Using Renderer2 in Angular

The Renderer2 class is an abstraction provided by Angular in the form of a service that allows to manipulate elements of your app without having to touch the DOM directly. This is the recommended approach because it then makes it easier to develop apps that can be rendered in environments that don’t have DOM access, like on the server, in a web worker or on native mobile.

Source: Using Renderer2 in Angular

3 Ways to Pass Async Data to Angular 2+ Child Components ―

Let’s start with a common use case. You have some data you get from external source (e.g. by calling API). You want to display it on screen.However, instead of displaying it on the same component, you would like to pass the data to a child component to display.The child component might has some logic to pre-process the data before showing on screen.

Solution 1: Use *ngIf
Solution 2: Use ngOnChanges
Solution 3: Use RxJs BehaviorSubject

Source: 3 Ways to Pass Async Data to Angular 2+ Child Components ―

Angular: Tips. The importance of Pipes – codeburst

What we all like in Angular primarily is that it all mostly about templates. Templates are smart, dynamic, they use change detection to update themselves on a moment’s notice when a model is updated, the can manage HTML elements and nested components, enrich the markup with directives and make on-the fly data transformations, and the template syntax is amazing. The tools provided are vast and rich, but is it up to us to use them wisely.

Source: Angular: Tips. The importance of Pipes – codeburst

Deploy an Angular Application to IIS – Angular In Depth

Getting your Angular Router application actually working in a non-root folder on Internet Information Services

The Angular Router is a fantastic module for Single Page Apps. However, to deploy it in a Production scenario you will typically need to do some configuration to make it work. This article details the steps necessary to deploy an Angular Router application anywhere on Internet Information Services (IIS).

Source: Deploy an Angular Application to IIS – Angular In Depth

Working with Angular Reactive Forms and Radio Button / Checkbox inputs

Some good links regarding setup, validation, detecting changes etc.

Creating forms and fetching values: Angular 2 Radio Button and Checkbox Example

Creating forms dynamically with FormBuilder: (e.g. from code/json data)

Listen to changes:

Official doc:

How to set aliasses in the Git Bash for Windows? – Stack Overflow

To configure bash aliases, it’s the same as if you were on a Unix platform: put them in a .bashrc in your home:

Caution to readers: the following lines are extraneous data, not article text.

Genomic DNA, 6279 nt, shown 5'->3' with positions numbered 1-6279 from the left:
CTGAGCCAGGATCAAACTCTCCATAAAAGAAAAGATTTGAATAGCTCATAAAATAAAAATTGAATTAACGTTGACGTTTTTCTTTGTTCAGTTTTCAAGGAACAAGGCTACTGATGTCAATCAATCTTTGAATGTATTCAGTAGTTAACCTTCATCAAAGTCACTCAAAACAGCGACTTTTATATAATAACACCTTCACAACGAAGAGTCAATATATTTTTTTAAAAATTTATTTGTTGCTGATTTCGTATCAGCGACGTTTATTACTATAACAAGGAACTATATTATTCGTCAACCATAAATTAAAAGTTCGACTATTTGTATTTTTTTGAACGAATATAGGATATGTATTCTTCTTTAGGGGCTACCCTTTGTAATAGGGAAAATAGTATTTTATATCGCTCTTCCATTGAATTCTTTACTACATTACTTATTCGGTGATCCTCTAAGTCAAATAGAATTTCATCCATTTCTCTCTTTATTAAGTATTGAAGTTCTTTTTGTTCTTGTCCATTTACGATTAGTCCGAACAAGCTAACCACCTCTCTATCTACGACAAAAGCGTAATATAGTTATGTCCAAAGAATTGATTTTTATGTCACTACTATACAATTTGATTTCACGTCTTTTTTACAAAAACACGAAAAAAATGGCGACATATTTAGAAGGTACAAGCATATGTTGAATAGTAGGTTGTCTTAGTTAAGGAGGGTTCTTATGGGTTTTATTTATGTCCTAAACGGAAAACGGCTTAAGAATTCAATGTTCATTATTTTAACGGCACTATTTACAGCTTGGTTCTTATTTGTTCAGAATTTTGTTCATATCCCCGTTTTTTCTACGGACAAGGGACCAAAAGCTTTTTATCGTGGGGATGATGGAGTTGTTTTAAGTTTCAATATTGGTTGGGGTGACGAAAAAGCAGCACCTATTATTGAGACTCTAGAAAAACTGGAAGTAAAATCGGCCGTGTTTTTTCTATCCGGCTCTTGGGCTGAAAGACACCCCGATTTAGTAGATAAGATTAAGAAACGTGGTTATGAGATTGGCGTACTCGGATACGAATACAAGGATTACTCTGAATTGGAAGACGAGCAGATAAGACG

Alias ngs for serving angular development server and open a web browser:

(In some cases* you can find equivalent for .bashrc file in C:\Users\<username>\AppData\Local\GitHub\PortableGit_\etc\profile.d\ And you should add aliases in

(*this case is when you install Git for Windows GUI release from contains GitBash)

Source: How to set aliasses in the Git Bash for Windows? – Stack Overflow

Understanding Angular modules (NgModule) and their scopes

Feature modules are NgModules for the purpose of organizing code.

As your app grows, you can organize code relevant for a specific feature. This helps apply clear boundaries for features. With feature modules, you can keep code related to a specific functionality or feature separate from other code. Delineating areas of your app helps with collaboration between developers and teams, separating directives, and managing the size of the root module.


The purpose of a NgModule is to declare each thing you create in Angular,

and group them together (like Java packages or PHP / C# namespaces).

There is two kind of main structures:

  • “declarations” is for things you’ll use in your templates: mainly components (~ views: the classes displaying data), but also directives and pipes,
  • “providers” is for services (~ models: the classes getting and handling data).

Source: Understanding Angular modules (NgModule) and their scopes


From angular official docs:

Modules are a great way to organize an application and extend it with capabilities from external libraries.

Angular libraries are NgModules, such as FormsModuleHttpClientModule, and RouterModule. Many third-party libraries are available as NgModules such as Material DesignIonic, and AngularFire2.

NgModules consolidate components, directives, and pipes into cohesive blocks of functionality, each focused on a feature area, application business domain, workflow, or common collection of utilities.

Modules can also add services to the application. Such services might be internally developed, like something you’d develop yourself or come from outside sources, such as the Angular router and HTTP client.

Modules can be loaded eagerly when the application starts or lazy loaded asynchronously by the router.

NgModule metadata does the following:

  • Declares which components, directives, and pipes belong to the module.
  • Makes some of those components, directives, and pipes public so that other module’s component templates can use them.
  • Imports other modules with the components, directives, and pipes that components in the current module need.
  • Provides services that the other application components can use.

Every Angular app has at least one module, the root module. You bootstrap that module to launch the application.

The root module is all you need in a simple application with a few components. As the app grows, you refactor the root module into feature modules that represent collections of related functionality. You then import these modules into the root module.

Read more here: